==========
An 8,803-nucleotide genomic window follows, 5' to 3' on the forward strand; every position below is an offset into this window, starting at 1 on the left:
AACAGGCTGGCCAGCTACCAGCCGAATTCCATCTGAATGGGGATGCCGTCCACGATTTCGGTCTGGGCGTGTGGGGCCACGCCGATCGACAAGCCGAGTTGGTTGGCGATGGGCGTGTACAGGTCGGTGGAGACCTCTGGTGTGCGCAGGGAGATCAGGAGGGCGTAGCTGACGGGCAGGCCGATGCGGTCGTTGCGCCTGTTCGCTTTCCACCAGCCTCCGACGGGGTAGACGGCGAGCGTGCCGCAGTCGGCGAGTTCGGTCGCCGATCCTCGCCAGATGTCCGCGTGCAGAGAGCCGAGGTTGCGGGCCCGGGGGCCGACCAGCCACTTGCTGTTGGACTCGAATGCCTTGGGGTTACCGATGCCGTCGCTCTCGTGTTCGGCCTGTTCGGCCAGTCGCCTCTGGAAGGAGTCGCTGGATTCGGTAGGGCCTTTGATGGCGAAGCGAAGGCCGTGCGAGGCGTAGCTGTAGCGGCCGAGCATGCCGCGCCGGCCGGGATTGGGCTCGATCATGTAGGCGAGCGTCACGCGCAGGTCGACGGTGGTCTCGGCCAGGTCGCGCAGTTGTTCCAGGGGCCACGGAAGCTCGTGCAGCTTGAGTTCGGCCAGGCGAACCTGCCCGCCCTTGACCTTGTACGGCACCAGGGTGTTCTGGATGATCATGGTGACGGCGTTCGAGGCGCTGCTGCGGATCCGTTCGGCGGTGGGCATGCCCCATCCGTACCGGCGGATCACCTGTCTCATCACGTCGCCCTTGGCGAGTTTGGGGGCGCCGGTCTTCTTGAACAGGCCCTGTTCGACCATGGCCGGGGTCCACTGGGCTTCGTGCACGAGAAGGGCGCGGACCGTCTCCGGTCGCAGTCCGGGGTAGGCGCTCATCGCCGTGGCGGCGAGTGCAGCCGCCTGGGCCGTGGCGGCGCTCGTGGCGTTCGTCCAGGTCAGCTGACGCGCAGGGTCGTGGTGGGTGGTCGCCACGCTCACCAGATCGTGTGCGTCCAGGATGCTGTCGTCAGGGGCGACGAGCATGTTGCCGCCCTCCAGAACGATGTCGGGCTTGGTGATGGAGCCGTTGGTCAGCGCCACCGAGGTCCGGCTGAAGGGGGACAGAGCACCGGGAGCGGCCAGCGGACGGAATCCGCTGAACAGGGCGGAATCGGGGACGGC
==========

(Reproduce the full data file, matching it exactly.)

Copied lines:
An 8,803-nucleotide genomic window follows, 5' to 3' on the forward strand; every position below is an offset into this window, starting at 1 on the left:
AACAGGCTGGCCAGCTACCAGCCGAATTCCATCTGAATGGGGATGCCGTCCACGATTTCGGTCTGGGCGTGTGGGGCCACGCCGATCGACAAGCCGAGTTGGTTGGCGATGGGCGTGTACAGGTCGGTGGAGACCTCTGGTGTGCGCAGGGAGATCAGGAGGGCGTAGCTGACGGGCAGGCCGATGCGGTCGTTGCGCCTGTTCGCTTTCCACCAGCCTCCGACGGGGTAGACGGCGAGCGTGCCGCAGTCGGCGAGTTCGGTCGCCGATCCTCGCCAGATGTCCGCGTGCAGAGAGCCGAGGTTGCGGGCCCGGGGGCCGACCAGCCACTTGCTGTTGGACTCGAATGCCTTGGGGTTACCGATGCCGTCGCTCTCGTGTTCGGCCTGTTCGGCCAGTCGCCTCTGGAAGGAGTCGCTGGATTCGGTAGGGCCTTTGATGGCGAAGCGAAGGCCGTGCGAGGCGTAGCTGTAGCGGCCGAGCATGCCGCGCCGGCCGGGATTGGGCTCGATCATGTAGGCGAGCGTCACGCGCAGGTCGACGGTGGTCTCGGCCAGGTCGCGCAGTTGTTCCAGGGGCCACGGAAGCTCGTGCAGCTTGAGTTCGGCCAGGCGAACCTGCCCGCCCTTGACCTTGTACGGCACCAGGGTGTTCTGGATGATCATGGTGACGGCGTTCGAGGCGCTGCTGCGGATCCGTTCGGCGGTGGGCATGCCCCATCCGTACCGGCGGATCACCTGTCTCATCACGTCGCCCTTGGCGAGTTTGGGGGCGCCGGTCTTCTTGAACAGGCCCTGTTCGACCATGGCCGGGGTCCACTGGGCTTCGTGCACGAGAAGGGCGCGGACCGTCTCCGGTCGCAGTCCGGGGTAGGCGCTCATCGCCGTGGCGGCGAGTGCAGCCGCCTGGGCCGTGGCGGCGCTCGTGGCGTTCGTCCAGGTCAGCTGACGCGCAGGGTCGTGGTGGGTGGTCGCCACGCTCACCAGATCGTGTGCGTCCAGGATGCTGTCGTCAGGGGCGACGAGCATGTTGCCGCCCTCCAGAACGATGTCGGGCTTGGTGATGGAGCCGTTGGTCAGCGCCACCGAGGTCCGGCTGAAGGGGGACAGAGCACCGGGAGCGGCCAGCGGACGGAATCCGCTGAACAGGGCGGAATCGGGGACGGC